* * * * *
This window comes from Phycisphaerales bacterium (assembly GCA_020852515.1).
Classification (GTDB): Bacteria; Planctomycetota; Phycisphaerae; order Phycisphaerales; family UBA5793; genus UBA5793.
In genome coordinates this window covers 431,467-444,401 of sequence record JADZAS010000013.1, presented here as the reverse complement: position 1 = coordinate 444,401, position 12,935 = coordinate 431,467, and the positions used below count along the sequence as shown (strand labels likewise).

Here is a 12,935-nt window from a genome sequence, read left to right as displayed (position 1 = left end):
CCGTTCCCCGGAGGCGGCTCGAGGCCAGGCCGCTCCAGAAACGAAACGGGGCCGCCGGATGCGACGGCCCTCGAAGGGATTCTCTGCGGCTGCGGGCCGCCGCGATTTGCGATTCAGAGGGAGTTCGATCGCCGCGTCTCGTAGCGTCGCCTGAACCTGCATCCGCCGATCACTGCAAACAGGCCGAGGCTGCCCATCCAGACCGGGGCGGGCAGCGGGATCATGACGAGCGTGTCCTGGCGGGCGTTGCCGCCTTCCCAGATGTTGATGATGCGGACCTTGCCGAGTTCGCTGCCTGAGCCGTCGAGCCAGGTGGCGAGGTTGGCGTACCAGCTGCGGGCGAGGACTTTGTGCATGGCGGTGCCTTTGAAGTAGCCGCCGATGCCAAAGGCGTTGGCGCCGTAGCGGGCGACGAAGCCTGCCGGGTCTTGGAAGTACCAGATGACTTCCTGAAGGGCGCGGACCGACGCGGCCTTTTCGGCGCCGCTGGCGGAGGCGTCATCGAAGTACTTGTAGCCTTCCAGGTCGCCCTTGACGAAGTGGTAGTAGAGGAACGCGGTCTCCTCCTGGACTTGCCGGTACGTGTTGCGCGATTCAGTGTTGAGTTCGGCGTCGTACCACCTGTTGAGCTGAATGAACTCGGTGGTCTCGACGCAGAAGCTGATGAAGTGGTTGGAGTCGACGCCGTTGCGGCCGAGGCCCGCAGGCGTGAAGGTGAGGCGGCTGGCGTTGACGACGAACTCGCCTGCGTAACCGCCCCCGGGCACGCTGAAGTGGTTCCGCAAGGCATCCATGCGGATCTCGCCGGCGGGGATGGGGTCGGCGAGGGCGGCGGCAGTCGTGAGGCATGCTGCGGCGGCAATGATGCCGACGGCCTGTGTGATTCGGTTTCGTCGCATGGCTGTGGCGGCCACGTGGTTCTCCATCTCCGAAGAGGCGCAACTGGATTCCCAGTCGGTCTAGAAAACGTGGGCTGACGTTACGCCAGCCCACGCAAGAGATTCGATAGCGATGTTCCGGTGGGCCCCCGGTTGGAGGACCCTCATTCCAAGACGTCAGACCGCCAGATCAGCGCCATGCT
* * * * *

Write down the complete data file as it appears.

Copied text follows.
This window comes from Phycisphaerales bacterium (assembly GCA_020852515.1).
Classification (GTDB): Bacteria; Planctomycetota; Phycisphaerae; order Phycisphaerales; family UBA5793; genus UBA5793.
In genome coordinates this window covers 431,467-444,401 of sequence record JADZAS010000013.1, presented here as the reverse complement: position 1 = coordinate 444,401, position 12,935 = coordinate 431,467, and the positions used below count along the sequence as shown (strand labels likewise).

Here is a 12,935-nt window from a genome sequence, read left to right as displayed (position 1 = left end):
CCGTTCCCCGGAGGCGGCTCGAGGCCAGGCCGCTCCAGAAACGAAACGGGGCCGCCGGATGCGACGGCCCTCGAAGGGATTCTCTGCGGCTGCGGGCCGCCGCGATTTGCGATTCAGAGGGAGTTCGATCGCCGCGTCTCGTAGCGTCGCCTGAACCTGCATCCGCCGATCACTGCAAACAGGCCGAGGCTGCCCATCCAGACCGGGGCGGGCAGCGGGATCATGACGAGCGTGTCCTGGCGGGCGTTGCCGCCTTCCCAGATGTTGATGATGCGGACCTTGCCGAGTTCGCTGCCTGAGCCGTCGAGCCAGGTGGCGAGGTTGGCGTACCAGCTGCGGGCGAGGACTTTGTGCATGGCGGTGCCTTTGAAGTAGCCGCCGATGCCAAAGGCGTTGGCGCCGTAGCGGGCGACGAAGCCTGCCGGGTCTTGGAAGTACCAGATGACTTCCTGAAGGGCGCGGACCGACGCGGCCTTTTCGGCGCCGCTGGCGGAGGCGTCATCGAAGTACTTGTAGCCTTCCAGGTCGCCCTTGACGAAGTGGTAGTAGAGGAACGCGGTCTCCTCCTGGACTTGCCGGTACGTGTTGCGCGATTCAGTGTTGAGTTCGGCGTCGTACCACCTGTTGAGCTGAATGAACTCGGTGGTCTCGACGCAGAAGCTGATGAAGTGGTTGGAGTCGACGCCGTTGCGGCCGAGGCCCGCAGGCGTGAAGGTGAGGCGGCTGGCGTTGACGACGAACTCGCCTGCGTAACCGCCCCCGGGCACGCTGAAGTGGTTCCGCAAGGCATCCATGCGGATCTCGCCGGCGGGGATGGGGTCGGCGAGGGCGGCGGCAGTCGTGAGGCATGCTGCGGCGGCAATGATGCCGACGGCCTGTGTGATTCGGTTTCGTCGCATGGCTGTGGCGGCCACGTGGTTCTCCATCTCCGAAGAGGCGCAACTGGATTCCCAGTCGGTCTAGAAAACGTGGGCTGACGTTACGCCAGCCCACGCAAGAGATTCGATAGCGATGTTCCGGTGGGCCCCCGGTTGGAGGACCCTCATTCCAAGACGTCAGACCGCCAGATCAGCGCCATGCT